Photographing Michigan’s night skies since 1998, photographer Shawn Malone, of Lake Superior Photo, knows a thing or two about photographing the northern nights and other auroras. In this Great Lakes Now featured story, Malone takes viewers on a journey through her experiences capturing from film cameras to using digital cameras now to create time lapses over Lake Superior. She unveils what people should be looking for, the challenges that can come with photographing at night, and why Michigan is one of the best places in the lower 48 states to see the northern lights.

Plus, we catch up with Nick Lake, the manager of theater experience and presentation for the Adler Planetarium, to talk about his weekly “Skywatch Wednesdays” YouTube series and how he makes the northern lights accessible to those unable to take a trip north at the planetarium.

Full Transcript: 

Shawn Malone, Photographer: My photography and cinematography is Lake Superior-region based, inspired, and I’ve been at this for about 20 years.

Nick Austin, Great Lakes Now: Shawn Malone is a photographer in Marquette, Michigan, and she’s been photographing the night sky since 1998.

Shawn Malone: When I started out photography, just regular landscape photography, I was using film cameras, negative film or slide film. You would have to wait until you get the film back to see what you got. So when I got the film back, it was like, ‘Wow!’ I was just amazed. And then, like a once in 11-year event happened in 2004. It was an aurora that was in every direction, every color, and I shot two whole rolls of slide film that night.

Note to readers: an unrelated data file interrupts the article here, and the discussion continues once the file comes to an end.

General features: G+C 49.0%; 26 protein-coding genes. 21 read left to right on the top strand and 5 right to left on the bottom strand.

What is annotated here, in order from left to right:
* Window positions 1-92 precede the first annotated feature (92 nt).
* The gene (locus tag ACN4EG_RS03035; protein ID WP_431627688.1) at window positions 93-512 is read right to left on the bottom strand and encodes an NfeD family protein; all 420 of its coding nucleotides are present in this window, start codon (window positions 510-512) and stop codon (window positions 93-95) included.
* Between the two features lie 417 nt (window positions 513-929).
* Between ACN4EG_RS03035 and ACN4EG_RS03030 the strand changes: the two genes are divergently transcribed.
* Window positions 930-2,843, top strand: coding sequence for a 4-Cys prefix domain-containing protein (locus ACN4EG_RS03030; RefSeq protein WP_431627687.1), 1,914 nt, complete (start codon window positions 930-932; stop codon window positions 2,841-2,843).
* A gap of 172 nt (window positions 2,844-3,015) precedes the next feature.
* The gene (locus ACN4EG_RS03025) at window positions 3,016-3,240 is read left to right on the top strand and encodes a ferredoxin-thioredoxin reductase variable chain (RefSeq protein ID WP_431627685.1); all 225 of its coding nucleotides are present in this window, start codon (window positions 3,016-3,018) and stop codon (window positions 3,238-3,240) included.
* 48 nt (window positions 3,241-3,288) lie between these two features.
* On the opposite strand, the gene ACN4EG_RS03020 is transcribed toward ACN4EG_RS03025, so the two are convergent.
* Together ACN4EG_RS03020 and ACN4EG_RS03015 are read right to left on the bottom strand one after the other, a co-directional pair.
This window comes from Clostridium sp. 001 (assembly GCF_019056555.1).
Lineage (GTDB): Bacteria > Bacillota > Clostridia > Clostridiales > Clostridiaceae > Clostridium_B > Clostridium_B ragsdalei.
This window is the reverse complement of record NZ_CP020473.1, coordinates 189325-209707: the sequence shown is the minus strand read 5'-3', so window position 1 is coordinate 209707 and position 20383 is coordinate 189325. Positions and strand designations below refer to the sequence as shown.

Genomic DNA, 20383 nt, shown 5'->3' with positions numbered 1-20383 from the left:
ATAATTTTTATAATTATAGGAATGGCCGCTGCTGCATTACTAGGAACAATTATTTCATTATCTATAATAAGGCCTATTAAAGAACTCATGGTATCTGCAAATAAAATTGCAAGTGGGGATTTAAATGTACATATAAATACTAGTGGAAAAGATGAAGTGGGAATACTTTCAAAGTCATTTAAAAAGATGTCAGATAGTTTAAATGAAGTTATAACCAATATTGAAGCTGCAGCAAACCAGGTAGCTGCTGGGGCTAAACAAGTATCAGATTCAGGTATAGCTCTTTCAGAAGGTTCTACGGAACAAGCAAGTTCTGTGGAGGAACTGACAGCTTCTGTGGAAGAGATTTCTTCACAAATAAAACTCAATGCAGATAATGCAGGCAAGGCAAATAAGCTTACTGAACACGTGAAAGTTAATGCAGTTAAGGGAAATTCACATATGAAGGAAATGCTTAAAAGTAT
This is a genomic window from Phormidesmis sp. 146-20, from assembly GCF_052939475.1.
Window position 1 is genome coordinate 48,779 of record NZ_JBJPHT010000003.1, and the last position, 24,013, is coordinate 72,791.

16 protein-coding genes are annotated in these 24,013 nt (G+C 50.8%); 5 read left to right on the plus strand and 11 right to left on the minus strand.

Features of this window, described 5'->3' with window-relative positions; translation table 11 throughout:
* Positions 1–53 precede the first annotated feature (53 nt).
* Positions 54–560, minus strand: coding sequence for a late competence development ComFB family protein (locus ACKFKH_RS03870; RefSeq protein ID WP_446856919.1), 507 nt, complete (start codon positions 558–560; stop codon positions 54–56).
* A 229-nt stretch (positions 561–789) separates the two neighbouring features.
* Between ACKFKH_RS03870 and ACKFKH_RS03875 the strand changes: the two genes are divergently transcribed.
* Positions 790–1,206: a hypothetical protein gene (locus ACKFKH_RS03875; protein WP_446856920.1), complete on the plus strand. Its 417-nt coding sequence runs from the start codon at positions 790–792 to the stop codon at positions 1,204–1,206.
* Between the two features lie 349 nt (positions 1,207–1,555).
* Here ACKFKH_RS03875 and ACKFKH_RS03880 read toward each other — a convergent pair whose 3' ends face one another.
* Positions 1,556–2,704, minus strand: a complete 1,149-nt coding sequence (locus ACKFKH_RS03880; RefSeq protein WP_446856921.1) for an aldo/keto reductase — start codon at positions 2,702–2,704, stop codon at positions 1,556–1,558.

Nick Austin: And when digital cameras became capable of capturing low light scenes, Shawn began shooting night sky time lapses, often featuring the northern lights.

Shawn Malone: And then I just really started learning all about space, weather, data and that kind of thing in order to try and put myself in the right position at the right time in order to be able to capture the aurora. You really have to scout out your own undiscovered locations where you are not going to have like a car light ruin your shot, you know, and if you plan a three hour shot for a time lapse, it’s something that can be an issue.